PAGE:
George Jordac, a Lebanese Christian authored a book in Arabic titled “Sautul Adalatil Insaniyah” translated in English as “The Voice of Human Justice” and was published in 1987 (second edition) by The Islamic Seminary under the patronage of His Eminence Ayatollah al-Uzma As-Sayyid Abul Qasim al-Musavi al-Khu’i.
Excerpts from the last chapter of the book titled “Let them mourn”, is reproduced below:
“A stranger is sitting in a corner of the world. Time did not recognize him. This stranger used to spend everything he possessed on others but did not seek anything from them. He was subjected to great oppressions, but he never thought of revenge. He forgave his enemies after gaining victory over them. He never did any injustice to his enemies and never performed any unlawful act for the sake of his friends. He was the helper of the weak, the brother of the indigent, and the father of the orphans. He was an erudite, and extremely forbearing. However, his heart was full of grief. His majesty and loftiness were resounding in all the mountains and deserts. He cut off the heads of big giants but was himself overcome by love and kindness. During day time, he administered justice and enforced the divine laws and in the darkness of the night, he wept bitterly for the sake of the indigent and helpless. He was stranger whose thundering voice made the oppressors tremble when any oppressed person approached him with a complaint. Whenever a man complained to him his word flashed like lightening and consumed the darkness of the deceitful. He was stranger on the face of the earth whose word was true and correct. He wore coarse dress and walked meekly. He was stranger and a lovely person who suffered all sorts of hardships so that the people might remain happy. He sought the welfare of the people in this world and in hereafter although they always grieved and harmed him. Who was this unique and angelic person whose enemies denied his virtues on account of their envy and avarice and whose friends deserted him on account of fear? He fought alone against corruption and destruction. He was never enamored of victory.
Who could this unique person be except Ali, the vexed and distressed Commander of the Faithful? That night he reviewed his entire life. He remembered that from his boyhood, his sword made the Quraysh tremble and he did his best to spread Islam. He remembered the night of migration when he slept in the bed of the prophet under the shadow of the swords of the Quraysh with the hope that the polytheists would be mistaken and would not harm the prophet. He remembered the time when the prophet came to his house one day while he was asleep. Fatima wanted to awaken him but the prophet aid: “Let him sleep, because after me he will be deprived of sleep for a long time!” He recollected the time when the prophet had said: “O Ali! God had adorned you in the best manner. He has endowed you with the love for the poor and the helpless. They will be happy to make you their Imam and you will be pleased to see them as your followers.” He also recollected the faces of the companions of the prophet who used to say: “During her time of the prophet we could identify the hypocrites because of their enmity with Ali.”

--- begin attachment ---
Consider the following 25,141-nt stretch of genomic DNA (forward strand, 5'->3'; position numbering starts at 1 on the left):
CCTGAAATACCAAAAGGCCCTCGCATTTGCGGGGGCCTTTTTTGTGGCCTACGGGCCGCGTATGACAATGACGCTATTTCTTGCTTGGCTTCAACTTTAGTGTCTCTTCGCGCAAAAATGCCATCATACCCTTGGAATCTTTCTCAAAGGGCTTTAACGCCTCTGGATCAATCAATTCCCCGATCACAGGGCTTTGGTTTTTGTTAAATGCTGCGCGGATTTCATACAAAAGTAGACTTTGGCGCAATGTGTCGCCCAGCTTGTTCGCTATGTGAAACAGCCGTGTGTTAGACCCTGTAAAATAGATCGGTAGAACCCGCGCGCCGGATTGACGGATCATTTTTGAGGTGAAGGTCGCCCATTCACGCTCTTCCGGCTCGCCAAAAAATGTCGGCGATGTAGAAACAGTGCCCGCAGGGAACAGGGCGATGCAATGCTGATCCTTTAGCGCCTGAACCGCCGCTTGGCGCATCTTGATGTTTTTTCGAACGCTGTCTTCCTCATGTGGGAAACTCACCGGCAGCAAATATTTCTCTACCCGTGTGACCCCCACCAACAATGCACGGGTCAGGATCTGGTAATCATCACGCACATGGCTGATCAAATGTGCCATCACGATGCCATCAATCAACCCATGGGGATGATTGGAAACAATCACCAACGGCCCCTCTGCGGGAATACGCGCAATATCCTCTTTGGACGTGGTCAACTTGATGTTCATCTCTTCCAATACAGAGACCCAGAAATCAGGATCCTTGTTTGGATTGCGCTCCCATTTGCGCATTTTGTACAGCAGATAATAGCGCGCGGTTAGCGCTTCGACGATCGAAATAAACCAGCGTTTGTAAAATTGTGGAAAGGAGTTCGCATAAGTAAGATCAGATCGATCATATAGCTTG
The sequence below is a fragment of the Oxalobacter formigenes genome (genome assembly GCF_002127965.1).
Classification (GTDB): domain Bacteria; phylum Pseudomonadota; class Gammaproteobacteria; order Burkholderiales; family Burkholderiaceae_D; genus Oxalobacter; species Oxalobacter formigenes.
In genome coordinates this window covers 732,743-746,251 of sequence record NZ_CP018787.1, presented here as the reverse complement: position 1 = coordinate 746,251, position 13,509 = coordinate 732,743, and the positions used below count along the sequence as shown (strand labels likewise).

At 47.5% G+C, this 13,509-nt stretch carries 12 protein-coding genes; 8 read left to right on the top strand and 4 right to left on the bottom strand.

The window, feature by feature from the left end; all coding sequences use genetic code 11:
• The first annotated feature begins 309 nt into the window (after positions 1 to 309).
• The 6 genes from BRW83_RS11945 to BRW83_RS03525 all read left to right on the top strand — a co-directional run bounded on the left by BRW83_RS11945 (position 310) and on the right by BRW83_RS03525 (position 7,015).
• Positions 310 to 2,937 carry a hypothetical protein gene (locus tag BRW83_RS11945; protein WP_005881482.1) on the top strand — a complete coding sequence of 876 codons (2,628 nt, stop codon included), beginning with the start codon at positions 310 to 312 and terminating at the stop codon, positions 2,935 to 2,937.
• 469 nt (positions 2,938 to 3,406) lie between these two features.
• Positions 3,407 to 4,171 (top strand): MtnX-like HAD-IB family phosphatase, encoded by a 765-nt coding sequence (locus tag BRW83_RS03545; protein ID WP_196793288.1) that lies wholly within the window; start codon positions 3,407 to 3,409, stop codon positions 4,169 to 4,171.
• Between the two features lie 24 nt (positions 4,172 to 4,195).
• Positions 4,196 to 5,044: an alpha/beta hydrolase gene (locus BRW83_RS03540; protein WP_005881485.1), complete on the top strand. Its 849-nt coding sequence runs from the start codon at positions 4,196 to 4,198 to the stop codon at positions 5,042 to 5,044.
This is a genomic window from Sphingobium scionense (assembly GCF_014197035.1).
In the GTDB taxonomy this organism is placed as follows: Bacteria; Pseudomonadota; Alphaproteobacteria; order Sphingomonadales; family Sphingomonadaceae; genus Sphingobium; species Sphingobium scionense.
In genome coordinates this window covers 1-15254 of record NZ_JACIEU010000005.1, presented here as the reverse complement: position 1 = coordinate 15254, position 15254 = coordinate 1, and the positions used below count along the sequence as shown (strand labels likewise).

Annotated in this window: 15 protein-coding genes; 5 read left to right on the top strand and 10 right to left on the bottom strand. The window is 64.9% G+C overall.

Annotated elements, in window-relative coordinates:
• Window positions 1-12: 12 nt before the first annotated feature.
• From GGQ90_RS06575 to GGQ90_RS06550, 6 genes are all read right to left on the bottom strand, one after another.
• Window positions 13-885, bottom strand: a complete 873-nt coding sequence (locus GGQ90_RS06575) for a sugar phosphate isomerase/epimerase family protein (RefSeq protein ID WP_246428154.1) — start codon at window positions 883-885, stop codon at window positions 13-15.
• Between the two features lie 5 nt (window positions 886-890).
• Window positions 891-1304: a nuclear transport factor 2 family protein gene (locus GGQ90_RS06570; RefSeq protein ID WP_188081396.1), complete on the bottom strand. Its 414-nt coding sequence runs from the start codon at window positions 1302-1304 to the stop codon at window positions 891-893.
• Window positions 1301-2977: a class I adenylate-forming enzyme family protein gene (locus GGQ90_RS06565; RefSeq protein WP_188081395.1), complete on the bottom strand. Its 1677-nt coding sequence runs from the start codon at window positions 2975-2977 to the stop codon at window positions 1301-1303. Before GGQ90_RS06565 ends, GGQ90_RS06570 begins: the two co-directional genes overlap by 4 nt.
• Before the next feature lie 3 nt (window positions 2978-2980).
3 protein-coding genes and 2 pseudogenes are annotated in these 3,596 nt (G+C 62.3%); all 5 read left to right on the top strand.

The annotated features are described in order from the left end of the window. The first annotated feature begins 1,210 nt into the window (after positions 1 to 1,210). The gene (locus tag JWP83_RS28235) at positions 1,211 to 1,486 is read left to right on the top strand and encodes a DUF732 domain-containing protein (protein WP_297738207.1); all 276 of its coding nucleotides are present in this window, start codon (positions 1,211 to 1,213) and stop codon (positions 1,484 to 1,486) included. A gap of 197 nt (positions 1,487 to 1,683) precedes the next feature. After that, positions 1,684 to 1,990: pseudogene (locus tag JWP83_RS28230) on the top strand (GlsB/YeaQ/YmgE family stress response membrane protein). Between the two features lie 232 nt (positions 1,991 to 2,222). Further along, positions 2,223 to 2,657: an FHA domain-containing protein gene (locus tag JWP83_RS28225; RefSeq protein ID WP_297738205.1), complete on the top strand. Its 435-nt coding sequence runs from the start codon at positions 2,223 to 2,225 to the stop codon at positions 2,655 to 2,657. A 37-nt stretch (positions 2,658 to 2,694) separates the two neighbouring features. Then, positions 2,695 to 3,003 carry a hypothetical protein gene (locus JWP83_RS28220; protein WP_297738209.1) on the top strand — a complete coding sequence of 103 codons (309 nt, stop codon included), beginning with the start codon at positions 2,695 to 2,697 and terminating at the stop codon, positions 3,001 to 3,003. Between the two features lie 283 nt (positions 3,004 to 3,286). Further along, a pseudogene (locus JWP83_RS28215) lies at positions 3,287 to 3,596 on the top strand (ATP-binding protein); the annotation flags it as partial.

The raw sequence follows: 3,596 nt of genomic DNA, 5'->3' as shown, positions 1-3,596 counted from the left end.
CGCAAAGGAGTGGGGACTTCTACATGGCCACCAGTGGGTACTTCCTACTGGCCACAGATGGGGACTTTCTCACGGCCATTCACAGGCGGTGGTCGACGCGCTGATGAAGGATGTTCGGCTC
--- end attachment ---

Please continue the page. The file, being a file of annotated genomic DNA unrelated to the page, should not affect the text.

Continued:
Ali recollected his own friends like Abu Zar Ghifari, the distinguished companion of the prophet who could not tolerate that the human life should be insulted and hence stood up to oppose oppression and injustice. In the time of the third caliph, he opened a campaign against the Bani Umaiiyah. As a consequence, he was exiled to a barren place called Rabazah, where his children died before his own eyes. Abu Zar died of hunger, whereas Bani Umayyah had the entire wealth of the earth at their disposal. Similarly, he remembered his pious and faithful brother Ammar Yasser who was martyred by a rebellious and oppressive group in the Battle of Siffin.
The eagles were sitting in their nests with their heads cast down, because on the following day their feathers were going to fall and they were to go in mourning for the chief of the world.
The Voice of Human Justice by George Jordac